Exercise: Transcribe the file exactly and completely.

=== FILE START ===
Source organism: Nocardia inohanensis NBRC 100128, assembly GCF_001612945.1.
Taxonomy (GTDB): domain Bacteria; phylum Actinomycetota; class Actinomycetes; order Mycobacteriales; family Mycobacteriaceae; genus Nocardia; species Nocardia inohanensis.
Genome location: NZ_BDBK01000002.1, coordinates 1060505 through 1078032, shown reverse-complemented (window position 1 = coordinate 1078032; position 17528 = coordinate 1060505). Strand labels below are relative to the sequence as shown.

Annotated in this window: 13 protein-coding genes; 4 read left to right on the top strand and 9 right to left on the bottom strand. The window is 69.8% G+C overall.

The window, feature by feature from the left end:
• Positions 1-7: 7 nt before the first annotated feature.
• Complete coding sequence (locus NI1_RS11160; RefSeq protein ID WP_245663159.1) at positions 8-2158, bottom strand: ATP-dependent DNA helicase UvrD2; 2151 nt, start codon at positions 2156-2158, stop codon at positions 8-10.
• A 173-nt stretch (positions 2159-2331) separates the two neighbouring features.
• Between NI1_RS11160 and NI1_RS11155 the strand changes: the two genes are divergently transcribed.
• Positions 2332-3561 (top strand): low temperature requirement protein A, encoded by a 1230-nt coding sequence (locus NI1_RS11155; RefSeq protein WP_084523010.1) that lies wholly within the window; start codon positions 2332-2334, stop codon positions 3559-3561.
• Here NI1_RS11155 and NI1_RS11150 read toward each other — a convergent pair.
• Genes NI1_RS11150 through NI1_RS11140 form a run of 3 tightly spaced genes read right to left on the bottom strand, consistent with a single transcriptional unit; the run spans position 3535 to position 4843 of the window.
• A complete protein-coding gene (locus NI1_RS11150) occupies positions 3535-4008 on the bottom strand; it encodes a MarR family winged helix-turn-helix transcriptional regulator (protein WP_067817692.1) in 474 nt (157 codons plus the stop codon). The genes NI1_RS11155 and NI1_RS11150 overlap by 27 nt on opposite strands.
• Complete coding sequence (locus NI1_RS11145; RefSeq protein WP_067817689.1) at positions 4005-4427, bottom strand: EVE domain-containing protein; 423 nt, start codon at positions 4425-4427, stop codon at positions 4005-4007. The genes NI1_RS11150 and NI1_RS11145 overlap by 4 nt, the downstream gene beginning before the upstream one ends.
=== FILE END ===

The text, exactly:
Source organism: Nocardia inohanensis NBRC 100128, assembly GCF_001612945.1.
Taxonomy (GTDB): domain Bacteria; phylum Actinomycetota; class Actinomycetes; order Mycobacteriales; family Mycobacteriaceae; genus Nocardia; species Nocardia inohanensis.
Genome location: NZ_BDBK01000002.1, coordinates 1060505 through 1078032, shown reverse-complemented (window position 1 = coordinate 1078032; position 17528 = coordinate 1060505). Strand labels below are relative to the sequence as shown.

Annotated in this window: 13 protein-coding genes; 4 read left to right on the top strand and 9 right to left on the bottom strand. The window is 69.8% G+C overall.

The window, feature by feature from the left end:
• Positions 1-7: 7 nt before the first annotated feature.
• Complete coding sequence (locus NI1_RS11160; RefSeq protein ID WP_245663159.1) at positions 8-2158, bottom strand: ATP-dependent DNA helicase UvrD2; 2151 nt, start codon at positions 2156-2158, stop codon at positions 8-10.
• A 173-nt stretch (positions 2159-2331) separates the two neighbouring features.
• Between NI1_RS11160 and NI1_RS11155 the strand changes: the two genes are divergently transcribed.
• Positions 2332-3561 (top strand): low temperature requirement protein A, encoded by a 1230-nt coding sequence (locus NI1_RS11155; RefSeq protein WP_084523010.1) that lies wholly within the window; start codon positions 2332-2334, stop codon positions 3559-3561.
• Here NI1_RS11155 and NI1_RS11150 read toward each other — a convergent pair.
• Genes NI1_RS11150 through NI1_RS11140 form a run of 3 tightly spaced genes read right to left on the bottom strand, consistent with a single transcriptional unit; the run spans position 3535 to position 4843 of the window.
• A complete protein-coding gene (locus NI1_RS11150) occupies positions 3535-4008 on the bottom strand; it encodes a MarR family winged helix-turn-helix transcriptional regulator (protein WP_067817692.1) in 474 nt (157 codons plus the stop codon). The genes NI1_RS11155 and NI1_RS11150 overlap by 27 nt on opposite strands.
• Complete coding sequence (locus NI1_RS11145; RefSeq protein WP_067817689.1) at positions 4005-4427, bottom strand: EVE domain-containing protein; 423 nt, start codon at positions 4425-4427, stop codon at positions 4005-4007. The genes NI1_RS11150 and NI1_RS11145 overlap by 4 nt, the downstream gene beginning before the upstream one ends.